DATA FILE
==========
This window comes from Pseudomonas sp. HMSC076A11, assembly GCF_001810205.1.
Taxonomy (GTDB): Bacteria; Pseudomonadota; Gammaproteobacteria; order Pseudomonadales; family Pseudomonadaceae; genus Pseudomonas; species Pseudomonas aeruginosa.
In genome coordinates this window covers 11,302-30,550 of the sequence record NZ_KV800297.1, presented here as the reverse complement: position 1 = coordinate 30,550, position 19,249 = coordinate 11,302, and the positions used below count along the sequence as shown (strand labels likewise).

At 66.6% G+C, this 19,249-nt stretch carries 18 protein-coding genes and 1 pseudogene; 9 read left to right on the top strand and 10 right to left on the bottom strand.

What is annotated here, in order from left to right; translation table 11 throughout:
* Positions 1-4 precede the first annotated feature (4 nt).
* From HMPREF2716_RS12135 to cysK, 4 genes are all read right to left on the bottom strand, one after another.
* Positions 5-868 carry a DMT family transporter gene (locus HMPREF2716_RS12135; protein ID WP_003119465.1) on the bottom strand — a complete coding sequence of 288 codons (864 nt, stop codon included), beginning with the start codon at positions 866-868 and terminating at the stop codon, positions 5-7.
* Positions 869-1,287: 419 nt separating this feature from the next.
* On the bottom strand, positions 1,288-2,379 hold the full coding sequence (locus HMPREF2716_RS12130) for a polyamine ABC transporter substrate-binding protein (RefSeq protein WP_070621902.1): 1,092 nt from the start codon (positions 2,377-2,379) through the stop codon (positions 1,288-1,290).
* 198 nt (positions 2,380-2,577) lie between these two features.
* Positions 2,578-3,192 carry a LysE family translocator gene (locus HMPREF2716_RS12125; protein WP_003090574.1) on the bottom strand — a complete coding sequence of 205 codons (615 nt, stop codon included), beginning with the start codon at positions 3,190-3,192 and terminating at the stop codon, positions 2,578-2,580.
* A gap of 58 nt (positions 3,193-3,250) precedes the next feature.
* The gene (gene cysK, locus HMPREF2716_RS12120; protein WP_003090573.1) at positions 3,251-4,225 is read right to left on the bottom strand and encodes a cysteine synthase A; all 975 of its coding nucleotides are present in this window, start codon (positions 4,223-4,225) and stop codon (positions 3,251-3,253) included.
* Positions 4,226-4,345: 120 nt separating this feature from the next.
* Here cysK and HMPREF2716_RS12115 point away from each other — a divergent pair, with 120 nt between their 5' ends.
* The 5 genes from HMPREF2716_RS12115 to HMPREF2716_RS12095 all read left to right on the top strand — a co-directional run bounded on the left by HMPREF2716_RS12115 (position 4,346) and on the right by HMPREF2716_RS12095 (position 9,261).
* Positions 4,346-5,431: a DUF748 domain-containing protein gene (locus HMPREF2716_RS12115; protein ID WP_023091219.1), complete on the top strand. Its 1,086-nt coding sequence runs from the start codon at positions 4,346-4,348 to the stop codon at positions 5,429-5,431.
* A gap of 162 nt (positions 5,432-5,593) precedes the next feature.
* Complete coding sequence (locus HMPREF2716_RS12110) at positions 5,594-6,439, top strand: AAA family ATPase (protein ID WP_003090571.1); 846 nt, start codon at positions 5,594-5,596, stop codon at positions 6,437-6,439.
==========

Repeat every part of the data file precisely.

This window comes from Pseudomonas sp. HMSC076A11, assembly GCF_001810205.1.
Taxonomy (GTDB): Bacteria; Pseudomonadota; Gammaproteobacteria; order Pseudomonadales; family Pseudomonadaceae; genus Pseudomonas; species Pseudomonas aeruginosa.
In genome coordinates this window covers 11,302-30,550 of the sequence record NZ_KV800297.1, presented here as the reverse complement: position 1 = coordinate 30,550, position 19,249 = coordinate 11,302, and the positions used below count along the sequence as shown (strand labels likewise).

At 66.6% G+C, this 19,249-nt stretch carries 18 protein-coding genes and 1 pseudogene; 9 read left to right on the top strand and 10 right to left on the bottom strand.

What is annotated here, in order from left to right; translation table 11 throughout:
* Positions 1-4 precede the first annotated feature (4 nt).
* From HMPREF2716_RS12135 to cysK, 4 genes are all read right to left on the bottom strand, one after another.
* Positions 5-868 carry a DMT family transporter gene (locus HMPREF2716_RS12135; protein ID WP_003119465.1) on the bottom strand — a complete coding sequence of 288 codons (864 nt, stop codon included), beginning with the start codon at positions 866-868 and terminating at the stop codon, positions 5-7.
* Positions 869-1,287: 419 nt separating this feature from the next.
* On the bottom strand, positions 1,288-2,379 hold the full coding sequence (locus HMPREF2716_RS12130) for a polyamine ABC transporter substrate-binding protein (RefSeq protein WP_070621902.1): 1,092 nt from the start codon (positions 2,377-2,379) through the stop codon (positions 1,288-1,290).
* 198 nt (positions 2,380-2,577) lie between these two features.
* Positions 2,578-3,192 carry a LysE family translocator gene (locus HMPREF2716_RS12125; protein WP_003090574.1) on the bottom strand — a complete coding sequence of 205 codons (615 nt, stop codon included), beginning with the start codon at positions 3,190-3,192 and terminating at the stop codon, positions 2,578-2,580.
* A gap of 58 nt (positions 3,193-3,250) precedes the next feature.
* The gene (gene cysK, locus HMPREF2716_RS12120; protein WP_003090573.1) at positions 3,251-4,225 is read right to left on the bottom strand and encodes a cysteine synthase A; all 975 of its coding nucleotides are present in this window, start codon (positions 4,223-4,225) and stop codon (positions 3,251-3,253) included.
* Positions 4,226-4,345: 120 nt separating this feature from the next.
* Here cysK and HMPREF2716_RS12115 point away from each other — a divergent pair, with 120 nt between their 5' ends.
* The 5 genes from HMPREF2716_RS12115 to HMPREF2716_RS12095 all read left to right on the top strand — a co-directional run bounded on the left by HMPREF2716_RS12115 (position 4,346) and on the right by HMPREF2716_RS12095 (position 9,261).
* Positions 4,346-5,431: a DUF748 domain-containing protein gene (locus HMPREF2716_RS12115; protein ID WP_023091219.1), complete on the top strand. Its 1,086-nt coding sequence runs from the start codon at positions 4,346-4,348 to the stop codon at positions 5,429-5,431.
* A gap of 162 nt (positions 5,432-5,593) precedes the next feature.
* Complete coding sequence (locus HMPREF2716_RS12110) at positions 5,594-6,439, top strand: AAA family ATPase (protein ID WP_003090571.1); 846 nt, start codon at positions 5,594-5,596, stop codon at positions 6,437-6,439.